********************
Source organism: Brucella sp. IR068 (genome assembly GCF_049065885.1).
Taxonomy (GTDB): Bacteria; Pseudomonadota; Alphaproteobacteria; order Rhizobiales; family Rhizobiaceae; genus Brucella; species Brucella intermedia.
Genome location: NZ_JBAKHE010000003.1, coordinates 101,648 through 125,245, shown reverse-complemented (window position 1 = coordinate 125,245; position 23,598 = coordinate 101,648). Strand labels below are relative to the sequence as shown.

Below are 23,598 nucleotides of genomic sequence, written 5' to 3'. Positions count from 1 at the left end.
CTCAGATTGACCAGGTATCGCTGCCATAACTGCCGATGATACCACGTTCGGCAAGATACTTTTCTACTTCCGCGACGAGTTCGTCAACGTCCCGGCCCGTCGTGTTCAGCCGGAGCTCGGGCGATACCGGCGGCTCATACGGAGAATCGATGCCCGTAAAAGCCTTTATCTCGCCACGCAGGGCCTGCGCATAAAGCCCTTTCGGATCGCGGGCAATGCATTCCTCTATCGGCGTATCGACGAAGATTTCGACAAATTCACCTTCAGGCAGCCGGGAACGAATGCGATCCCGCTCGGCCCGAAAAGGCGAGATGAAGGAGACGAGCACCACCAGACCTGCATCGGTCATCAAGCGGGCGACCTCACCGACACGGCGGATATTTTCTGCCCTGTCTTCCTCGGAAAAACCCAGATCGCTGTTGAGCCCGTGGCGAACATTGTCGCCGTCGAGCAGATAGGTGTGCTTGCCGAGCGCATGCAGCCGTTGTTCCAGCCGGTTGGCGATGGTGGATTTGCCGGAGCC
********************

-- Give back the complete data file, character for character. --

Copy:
Source organism: Brucella sp. IR068 (genome assembly GCF_049065885.1).
Taxonomy (GTDB): Bacteria; Pseudomonadota; Alphaproteobacteria; order Rhizobiales; family Rhizobiaceae; genus Brucella; species Brucella intermedia.
Genome location: NZ_JBAKHE010000003.1, coordinates 101,648 through 125,245, shown reverse-complemented (window position 1 = coordinate 125,245; position 23,598 = coordinate 101,648). Strand labels below are relative to the sequence as shown.

Below are 23,598 nucleotides of genomic sequence, written 5' to 3'. Positions count from 1 at the left end.
CTCAGATTGACCAGGTATCGCTGCCATAACTGCCGATGATACCACGTTCGGCAAGATACTTTTCTACTTCCGCGACGAGTTCGTCAACGTCCCGGCCCGTCGTGTTCAGCCGGAGCTCGGGCGATACCGGCGGCTCATACGGAGAATCGATGCCCGTAAAAGCCTTTATCTCGCCACGCAGGGCCTGCGCATAAAGCCCTTTCGGATCGCGGGCAATGCATTCCTCTATCGGCGTATCGACGAAGATTTCGACAAATTCACCTTCAGGCAGCCGGGAACGAATGCGATCCCGCTCGGCCCGAAAAGGCGAGATGAAGGAGACGAGCACCACCAGACCTGCATCGGTCATCAAGCGGGCGACCTCACCGACACGGCGGATATTTTCTGCCCTGTCTTCCTCGGAAAAACCCAGATCGCTGTTGAGCCCGTGGCGAACATTGTCGCCGTCGAGCAGATAGGTGTGCTTGCCGAGCGCATGCAGCCGTTGTTCCAGCCGGTTGGCGATGGTGGATTTGCCGGAGCC